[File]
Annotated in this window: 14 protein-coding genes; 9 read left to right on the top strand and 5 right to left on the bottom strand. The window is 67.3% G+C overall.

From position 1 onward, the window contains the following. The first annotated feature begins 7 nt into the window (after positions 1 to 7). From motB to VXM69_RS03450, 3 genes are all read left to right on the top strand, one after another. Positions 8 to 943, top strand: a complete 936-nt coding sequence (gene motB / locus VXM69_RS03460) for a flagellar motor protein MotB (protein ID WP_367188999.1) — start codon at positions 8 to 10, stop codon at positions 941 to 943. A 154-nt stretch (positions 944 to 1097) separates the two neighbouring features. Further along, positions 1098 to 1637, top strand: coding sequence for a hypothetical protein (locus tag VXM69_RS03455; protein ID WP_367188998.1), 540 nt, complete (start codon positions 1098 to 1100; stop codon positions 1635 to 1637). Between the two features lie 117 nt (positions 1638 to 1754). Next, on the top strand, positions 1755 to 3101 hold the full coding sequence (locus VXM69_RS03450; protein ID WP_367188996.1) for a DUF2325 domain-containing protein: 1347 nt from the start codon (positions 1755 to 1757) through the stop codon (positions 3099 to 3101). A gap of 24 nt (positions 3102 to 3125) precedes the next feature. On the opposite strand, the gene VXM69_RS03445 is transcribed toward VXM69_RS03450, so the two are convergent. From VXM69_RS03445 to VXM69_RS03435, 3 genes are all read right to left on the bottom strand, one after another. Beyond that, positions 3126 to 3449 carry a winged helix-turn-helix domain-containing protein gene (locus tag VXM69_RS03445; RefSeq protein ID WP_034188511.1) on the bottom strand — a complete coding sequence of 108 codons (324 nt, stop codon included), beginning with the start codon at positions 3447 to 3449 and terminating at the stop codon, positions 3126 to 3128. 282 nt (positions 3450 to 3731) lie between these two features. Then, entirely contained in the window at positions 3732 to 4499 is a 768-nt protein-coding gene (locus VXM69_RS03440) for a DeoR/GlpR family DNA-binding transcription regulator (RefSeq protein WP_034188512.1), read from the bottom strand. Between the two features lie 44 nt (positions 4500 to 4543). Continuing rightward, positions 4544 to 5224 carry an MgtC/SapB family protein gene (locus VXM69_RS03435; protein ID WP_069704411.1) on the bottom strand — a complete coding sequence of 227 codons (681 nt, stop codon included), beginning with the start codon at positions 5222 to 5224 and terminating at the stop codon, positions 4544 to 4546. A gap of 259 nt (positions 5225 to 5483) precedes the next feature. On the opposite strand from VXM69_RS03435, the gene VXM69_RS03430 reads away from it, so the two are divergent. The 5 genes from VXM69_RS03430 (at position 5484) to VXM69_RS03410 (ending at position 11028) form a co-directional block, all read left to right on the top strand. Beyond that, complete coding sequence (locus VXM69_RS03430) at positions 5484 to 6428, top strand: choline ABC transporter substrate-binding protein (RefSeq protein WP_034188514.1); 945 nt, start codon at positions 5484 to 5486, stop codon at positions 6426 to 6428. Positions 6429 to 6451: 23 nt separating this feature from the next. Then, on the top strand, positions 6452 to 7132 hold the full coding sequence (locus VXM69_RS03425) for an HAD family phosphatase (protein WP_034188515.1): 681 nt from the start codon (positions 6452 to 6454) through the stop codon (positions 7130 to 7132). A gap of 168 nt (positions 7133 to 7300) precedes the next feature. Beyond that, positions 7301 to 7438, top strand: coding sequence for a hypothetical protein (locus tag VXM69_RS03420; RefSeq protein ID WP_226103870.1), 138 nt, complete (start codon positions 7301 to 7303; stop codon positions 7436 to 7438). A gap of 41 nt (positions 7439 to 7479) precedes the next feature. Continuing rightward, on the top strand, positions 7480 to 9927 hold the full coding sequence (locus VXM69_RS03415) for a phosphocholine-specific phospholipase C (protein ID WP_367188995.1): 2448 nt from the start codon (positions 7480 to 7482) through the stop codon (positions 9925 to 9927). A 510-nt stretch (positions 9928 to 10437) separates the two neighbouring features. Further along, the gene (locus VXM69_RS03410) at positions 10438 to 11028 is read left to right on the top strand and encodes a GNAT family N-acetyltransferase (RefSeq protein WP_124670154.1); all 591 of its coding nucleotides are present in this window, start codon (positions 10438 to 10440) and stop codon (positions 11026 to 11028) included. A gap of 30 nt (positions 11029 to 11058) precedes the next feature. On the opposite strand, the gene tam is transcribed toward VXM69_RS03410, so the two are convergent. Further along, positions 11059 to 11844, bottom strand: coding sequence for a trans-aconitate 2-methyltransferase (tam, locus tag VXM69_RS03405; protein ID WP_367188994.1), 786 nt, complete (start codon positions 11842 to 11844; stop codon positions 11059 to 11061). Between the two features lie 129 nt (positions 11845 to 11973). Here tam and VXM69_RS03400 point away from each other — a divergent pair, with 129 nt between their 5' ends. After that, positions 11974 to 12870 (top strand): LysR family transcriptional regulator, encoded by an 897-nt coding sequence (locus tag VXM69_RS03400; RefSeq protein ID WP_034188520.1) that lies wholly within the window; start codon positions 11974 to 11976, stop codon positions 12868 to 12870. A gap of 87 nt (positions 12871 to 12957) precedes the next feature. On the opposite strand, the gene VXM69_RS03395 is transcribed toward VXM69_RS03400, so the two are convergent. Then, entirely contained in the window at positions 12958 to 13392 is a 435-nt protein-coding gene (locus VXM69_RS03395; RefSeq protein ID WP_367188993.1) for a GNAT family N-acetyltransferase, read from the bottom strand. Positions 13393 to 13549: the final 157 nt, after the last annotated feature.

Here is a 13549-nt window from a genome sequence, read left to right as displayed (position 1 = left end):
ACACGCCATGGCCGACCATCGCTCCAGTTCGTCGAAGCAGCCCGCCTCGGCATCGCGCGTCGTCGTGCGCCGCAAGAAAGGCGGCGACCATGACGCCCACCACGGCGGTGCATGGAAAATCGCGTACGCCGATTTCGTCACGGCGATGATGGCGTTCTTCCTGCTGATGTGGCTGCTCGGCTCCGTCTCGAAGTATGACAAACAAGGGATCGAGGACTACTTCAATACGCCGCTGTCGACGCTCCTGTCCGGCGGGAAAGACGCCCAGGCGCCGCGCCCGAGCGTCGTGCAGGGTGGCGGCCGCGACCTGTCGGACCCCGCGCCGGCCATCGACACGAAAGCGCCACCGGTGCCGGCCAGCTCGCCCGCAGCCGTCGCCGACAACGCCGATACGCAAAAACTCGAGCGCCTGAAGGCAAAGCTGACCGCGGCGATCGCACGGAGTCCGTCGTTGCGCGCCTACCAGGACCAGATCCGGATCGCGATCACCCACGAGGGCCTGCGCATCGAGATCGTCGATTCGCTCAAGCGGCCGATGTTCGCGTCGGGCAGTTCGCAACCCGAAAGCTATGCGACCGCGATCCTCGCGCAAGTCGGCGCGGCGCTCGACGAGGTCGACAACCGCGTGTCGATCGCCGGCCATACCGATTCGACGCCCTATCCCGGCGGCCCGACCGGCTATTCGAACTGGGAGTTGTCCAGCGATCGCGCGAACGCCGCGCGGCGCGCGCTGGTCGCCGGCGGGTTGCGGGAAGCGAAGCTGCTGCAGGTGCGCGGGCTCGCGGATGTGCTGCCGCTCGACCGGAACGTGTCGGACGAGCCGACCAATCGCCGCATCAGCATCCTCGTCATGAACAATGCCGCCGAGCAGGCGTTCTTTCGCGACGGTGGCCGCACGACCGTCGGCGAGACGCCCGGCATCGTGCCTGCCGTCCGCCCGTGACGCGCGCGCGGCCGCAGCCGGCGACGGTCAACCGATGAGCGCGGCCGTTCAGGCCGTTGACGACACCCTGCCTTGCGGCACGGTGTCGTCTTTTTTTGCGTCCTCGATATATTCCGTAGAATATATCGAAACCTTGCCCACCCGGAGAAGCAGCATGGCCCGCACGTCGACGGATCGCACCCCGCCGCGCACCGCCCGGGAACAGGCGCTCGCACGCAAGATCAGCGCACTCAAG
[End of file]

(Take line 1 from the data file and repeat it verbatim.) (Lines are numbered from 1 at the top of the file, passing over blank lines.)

Annotated in this window: 14 protein-coding genes; 9 read left to right on the top strand and 5 right to left on the bottom strand. The window is 67.3% G+C overall.